I am asked to find $\operatorname{Tor}_{*}^{k[x]}(M,M)$, with $M=k[x,x^{-1}]/xk[x]$.

I start with finding a projective resolution for $M$. An arbitrary element of $M$ is $\sum_{n \leq 0}a_nX^{-n}$, so I was looking at a surjection $\oplus_{i=1}^{\infty} k[x] \to M$, where we map $$ (1,0,0,\ldots) \mapsto 1 $$ $$(0,1,0,0,\ldots) \mapsto x^{-1}$$ $$(0,0,1,0,0,\ldots) \mapsto x^{-2}$$ and more generally $$e_i \mapsto x^{-i+1}$$ and extend this linearly.

The kernel of this map is generated by elements of the form $x(1,0,0,\ldots) ,x^2(0,1,\ldots),\ldots , x^{i}e_i$.

We continue the projective resolution by finding a map surjecting on this kernel, ie $\oplus_{i=1}^{\infty} k[x] \to \oplus_{i=1}^{\infty}k[x]$, where we define $(1,0,0,\ldots) \mapsto x(1,0,0,\ldots)$ $$(0,1,0,\ldots) \mapsto x^2(0,1,0,\ldots)$$ and more generally $e_i \mapsto x^{i}e_i$ and then extend this linearly. We thus have $P_{*} : 0 \to \oplus_{i=1}^{\infty} k[x] \to \oplus_{i=1}^{\infty} k[x] \to 0$.

We can then tensor this with $M$, so $P_{*}$ becomes $ 0 \to \oplus_{i=1}^{\infty} M \to \oplus_{i=1}^{\infty} M \to 0$ with the induced map being the zero map. So I guess this gives $\operatorname{Tor}_{*}^{k[x]}(M,M)$.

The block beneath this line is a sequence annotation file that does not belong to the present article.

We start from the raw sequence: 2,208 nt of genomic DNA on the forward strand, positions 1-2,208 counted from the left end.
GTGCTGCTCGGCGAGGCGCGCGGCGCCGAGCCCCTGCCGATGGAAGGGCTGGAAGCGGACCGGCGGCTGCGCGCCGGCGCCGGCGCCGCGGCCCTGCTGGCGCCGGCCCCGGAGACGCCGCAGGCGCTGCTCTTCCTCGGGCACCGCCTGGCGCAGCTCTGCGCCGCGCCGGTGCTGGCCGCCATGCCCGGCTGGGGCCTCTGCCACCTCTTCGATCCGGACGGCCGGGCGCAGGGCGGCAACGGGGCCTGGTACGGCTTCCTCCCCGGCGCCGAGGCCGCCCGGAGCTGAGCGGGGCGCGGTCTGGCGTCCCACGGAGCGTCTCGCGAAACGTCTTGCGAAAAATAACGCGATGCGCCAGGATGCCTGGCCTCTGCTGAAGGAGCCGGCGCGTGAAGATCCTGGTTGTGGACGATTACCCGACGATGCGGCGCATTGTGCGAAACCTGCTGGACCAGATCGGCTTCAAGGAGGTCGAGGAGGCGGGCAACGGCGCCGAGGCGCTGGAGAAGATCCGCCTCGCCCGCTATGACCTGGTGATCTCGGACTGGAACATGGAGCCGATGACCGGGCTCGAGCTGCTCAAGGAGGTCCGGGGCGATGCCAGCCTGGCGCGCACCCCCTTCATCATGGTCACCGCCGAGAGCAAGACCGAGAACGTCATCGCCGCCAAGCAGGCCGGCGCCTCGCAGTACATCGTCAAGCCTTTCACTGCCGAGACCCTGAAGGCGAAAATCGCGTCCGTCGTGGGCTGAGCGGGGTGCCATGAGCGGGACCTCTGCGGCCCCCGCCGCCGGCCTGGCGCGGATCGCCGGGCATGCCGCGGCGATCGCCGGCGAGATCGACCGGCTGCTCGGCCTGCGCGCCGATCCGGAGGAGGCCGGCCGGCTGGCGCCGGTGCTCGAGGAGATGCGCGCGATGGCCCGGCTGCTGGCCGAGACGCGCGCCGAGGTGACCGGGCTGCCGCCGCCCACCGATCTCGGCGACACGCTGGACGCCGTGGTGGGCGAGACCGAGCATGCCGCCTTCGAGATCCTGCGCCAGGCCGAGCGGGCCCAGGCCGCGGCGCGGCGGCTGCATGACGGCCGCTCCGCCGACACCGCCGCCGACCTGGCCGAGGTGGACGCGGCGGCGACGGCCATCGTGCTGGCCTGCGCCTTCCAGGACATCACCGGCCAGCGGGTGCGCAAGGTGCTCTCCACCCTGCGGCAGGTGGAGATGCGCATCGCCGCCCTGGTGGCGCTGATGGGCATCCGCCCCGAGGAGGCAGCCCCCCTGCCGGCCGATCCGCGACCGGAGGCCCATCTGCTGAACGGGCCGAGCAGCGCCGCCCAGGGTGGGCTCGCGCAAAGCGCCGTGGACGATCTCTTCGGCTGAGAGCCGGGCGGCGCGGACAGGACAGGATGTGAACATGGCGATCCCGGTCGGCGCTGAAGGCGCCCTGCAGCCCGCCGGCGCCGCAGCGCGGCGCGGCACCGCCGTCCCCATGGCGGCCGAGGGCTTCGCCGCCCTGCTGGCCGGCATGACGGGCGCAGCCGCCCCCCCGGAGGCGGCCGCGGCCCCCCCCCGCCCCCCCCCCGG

Something doesn't seem right to me, but I am not sure I can find where this argument is flawed. Any ideas?

EDIT: I guess I have found the first error in this argument. It's the kernel of the first map $\oplus_{i=1}^{\infty} k[x] \to M$ , i.e. $e_1 -xe_2$ is in the kernel, but that is not generated by $\{xe_1 , x^2e_2,....\}$.

  • $\begingroup$ Indeed, the kernel of your map $\bigoplus k[x]\to M$ is rather generated by $e_i-xe_{i+1}$ for all $i$, and $xe_1$. $\endgroup$ Jan 18, 2020 at 13:43
  • $\begingroup$ Have you tried using the exact sequence $0\to k[x]\xrightarrow{\cdot x} k[x,x^{-1}]\to M\to 0$? $\endgroup$ Jan 18, 2020 at 13:51
  • $\begingroup$ It definitely crossed my mind, though I wasn't sure how to prove that $k[x,x^{-1}]$ is projective, if at all. $\endgroup$ Jan 18, 2020 at 13:55
  • 1
    $\begingroup$ It is not projective (otherwise it would be free), but it is flat, which is enough. $\endgroup$ Jan 18, 2020 at 14:11


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